A favourite of our family
Purslane is abundant in our garden even in Autumn. All season, since early December, it appears in different parts of the garden. We have followed it around, pulling out the plants and using the leaves. A nice way to keep it under control.
Today we have used it in an urad dal, and it turned out to add that beautiful lemony flavour to the dish as well as a little texture against the creamy urad. I hope you like this dish.
Are you looking for similar Dal recipes? Try Ghol Takatli Bhaji, Urad Dal with Onions Four Ways, Simple Monk’s Dal, Urad with Tomato, Coconut and Coriander, Urad Dal Sundal, and Urad Dal Garlic Rice. Or try Moolangi Tovve (Daikon Dal).
Also browse How to Use Purslane in Salads.
Browse all of the Urad recipes and our Indian recipes. Check out our Indian Essentials. Our Dal dishes are here. Or explore and be inspired by our easy Late Autumn recipes.
Continue reading “Urad Tamatar Dal | Urad Dal with Tomatoes and Purslane”
I love toor dal and mung dal so much that I often overlook channa dal. But it is a mistake, really, as channa dal has its own wonderful flavour and texture. It makes a great dal. Here we have used tomatoes and spices to make a base for some garden greens. It is an easy, nutritious and delicious lunch dish or part of an evening meal.
Similar dishes include Channa Dal with Eggplant, Channa Dal with Green Mango, and Channa Masala.
Or browse all of our Dals, and Channa Dal recipes. All of our Indian recipes are here, and our Indian Essentials are here.
Continue reading “Channa Dal with Garden Greens”
I find mung dal one of the most comforting of all the dals. I love toor dal too, and many others. But the days when you need comfort, nutrition and something to raise your spirits, either mung dal or whole mung beans hit the spot.
Today I used mustard greens from the fridge and some chard from the garden, but this dal can be made with any combination of greens – even moringa – drumstick leaves.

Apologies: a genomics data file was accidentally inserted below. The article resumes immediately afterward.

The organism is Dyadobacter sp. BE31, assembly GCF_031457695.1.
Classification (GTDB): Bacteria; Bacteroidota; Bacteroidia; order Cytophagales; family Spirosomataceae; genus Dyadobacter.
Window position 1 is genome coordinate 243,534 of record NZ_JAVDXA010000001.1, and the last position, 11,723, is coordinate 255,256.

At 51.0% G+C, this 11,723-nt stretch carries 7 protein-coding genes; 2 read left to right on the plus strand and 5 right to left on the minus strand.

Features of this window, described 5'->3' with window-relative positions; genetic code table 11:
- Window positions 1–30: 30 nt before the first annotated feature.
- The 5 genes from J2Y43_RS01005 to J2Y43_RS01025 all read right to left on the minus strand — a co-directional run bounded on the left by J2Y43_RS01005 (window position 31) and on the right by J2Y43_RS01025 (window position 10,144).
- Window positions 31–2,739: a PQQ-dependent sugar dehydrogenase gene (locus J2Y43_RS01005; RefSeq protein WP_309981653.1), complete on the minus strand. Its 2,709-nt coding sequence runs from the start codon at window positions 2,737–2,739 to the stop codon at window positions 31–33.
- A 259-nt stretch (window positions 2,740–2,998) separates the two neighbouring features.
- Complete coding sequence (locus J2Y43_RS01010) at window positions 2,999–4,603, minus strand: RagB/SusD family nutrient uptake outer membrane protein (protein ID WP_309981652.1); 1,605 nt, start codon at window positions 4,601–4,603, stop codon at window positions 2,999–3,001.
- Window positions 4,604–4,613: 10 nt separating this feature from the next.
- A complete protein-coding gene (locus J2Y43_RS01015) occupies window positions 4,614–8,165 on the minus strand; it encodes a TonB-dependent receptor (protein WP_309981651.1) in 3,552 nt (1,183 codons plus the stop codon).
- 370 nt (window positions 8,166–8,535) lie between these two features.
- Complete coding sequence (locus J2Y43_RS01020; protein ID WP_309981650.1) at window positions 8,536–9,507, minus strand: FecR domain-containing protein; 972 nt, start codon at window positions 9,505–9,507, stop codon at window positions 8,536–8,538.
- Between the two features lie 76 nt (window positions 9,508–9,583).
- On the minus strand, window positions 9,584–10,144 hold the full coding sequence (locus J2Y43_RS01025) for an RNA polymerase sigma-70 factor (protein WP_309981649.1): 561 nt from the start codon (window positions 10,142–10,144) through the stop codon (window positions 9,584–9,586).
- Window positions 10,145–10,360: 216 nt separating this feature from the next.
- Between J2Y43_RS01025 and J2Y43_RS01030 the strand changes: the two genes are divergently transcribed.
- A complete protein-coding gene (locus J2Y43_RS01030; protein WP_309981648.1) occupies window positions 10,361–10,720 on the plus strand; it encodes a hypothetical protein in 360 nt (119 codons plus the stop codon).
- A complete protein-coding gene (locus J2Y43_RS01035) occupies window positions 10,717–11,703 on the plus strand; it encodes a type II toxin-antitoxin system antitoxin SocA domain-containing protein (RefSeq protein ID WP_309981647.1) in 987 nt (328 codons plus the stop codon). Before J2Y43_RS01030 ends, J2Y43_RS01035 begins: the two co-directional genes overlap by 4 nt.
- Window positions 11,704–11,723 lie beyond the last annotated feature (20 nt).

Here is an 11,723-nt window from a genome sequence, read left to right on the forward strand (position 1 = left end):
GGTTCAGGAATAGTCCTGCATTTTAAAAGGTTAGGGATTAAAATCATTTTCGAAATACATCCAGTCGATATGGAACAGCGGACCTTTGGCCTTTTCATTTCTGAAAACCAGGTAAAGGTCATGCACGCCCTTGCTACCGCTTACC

Similar dishes include Amaranth Greens with Tamarind, Khar, and Sarson ka Saag.
Browse our Mung recipes and all of our Dals. Our Indian recipes are here and our Indian Essentials here. Or take some time to explore our Mid Spring dishes.
Continue reading “Whole Mung Dal with Greens”
Here is another Mung Soup, one of the most grounding and nourishing soup there is. This recipe is based on one from the Ayurvedic guru, Vasant Lad. I saw him once in Coimbatore, working with his students and his techniques of deep readings the pulses. He certainly is an amazing teacher and practitioner.
He says that this soup is balancing for all doshas. It is cooling and energising. It is also very light on the digestion, and a couple of cups of this with rice and chapatis or with the main meal is beneficial.
Similar recipes include Mung Dal with Cumin and Spinach, Simple Mung Soup, and Mung Soup with Asparagus.
Browse all of our Mung Bean recipes and all of our Indian Soups. All of our Indian recipes are here, and our Indian Essentials are here. Or explore our Mid Summer recipes.
Continue reading “Green Mung Soup”
While lentils are a beloved pantry essential around the world, they are cooked with unmatched culinary skill in India. Dal is a staple dish in most Indian homes, one that cuts across all social and economic groupings. In Northern India, there is a deep love for urad lentils, those hard back bullets that are white when skinned. Recipes vary from deeply spiced and complex, like Dal Makhani, to gentle, subtle and glorious, like Urad Tamatar, and Amristari Dal.
What all (or most) of them have in common is an enrichment with butter and/or cream. Urad lentils are particularly comfortable with surprising amounts of this dairy fat, so there is a need to get over any qualms – just dive in and add. After all, you are not eating it every day, right? This is a restaurant style dish (ie lots of butter and cream), but if you do want to minimise the quantities, you can get by with adding about 1/2 or 1/3 of the amount. In homes similar dishes are made for breakfast, particularly in the countryside and probably with smaller amounts of butter and cream.
The recipe is one of the gentle, subtle, earthy urad dishes. You will adore it. I have added a chilli-cumin finishing oil which is gorgeous, but optional.
Similar recipes include Amristari Dal, Dal Makhani Nilgiri, and Urad Dal with Onions.
Browse all of our Urad recipes and all of our Dals. All of our Indian recipes are here, and our Indian Essentials are here. Or explore our Late Summer dishes.
Continue reading “Buttery Dal, with Urad and Tomatoes”
Aamti is a lentil dish from Maharashtra that is made with toor dal and defined by its souring agent – tomato or tamarind – as well as cumin, chillies or chilli powder and fenugreek. Aamti also contains Goda Masala or, if that is not available, Garam Masala can be used.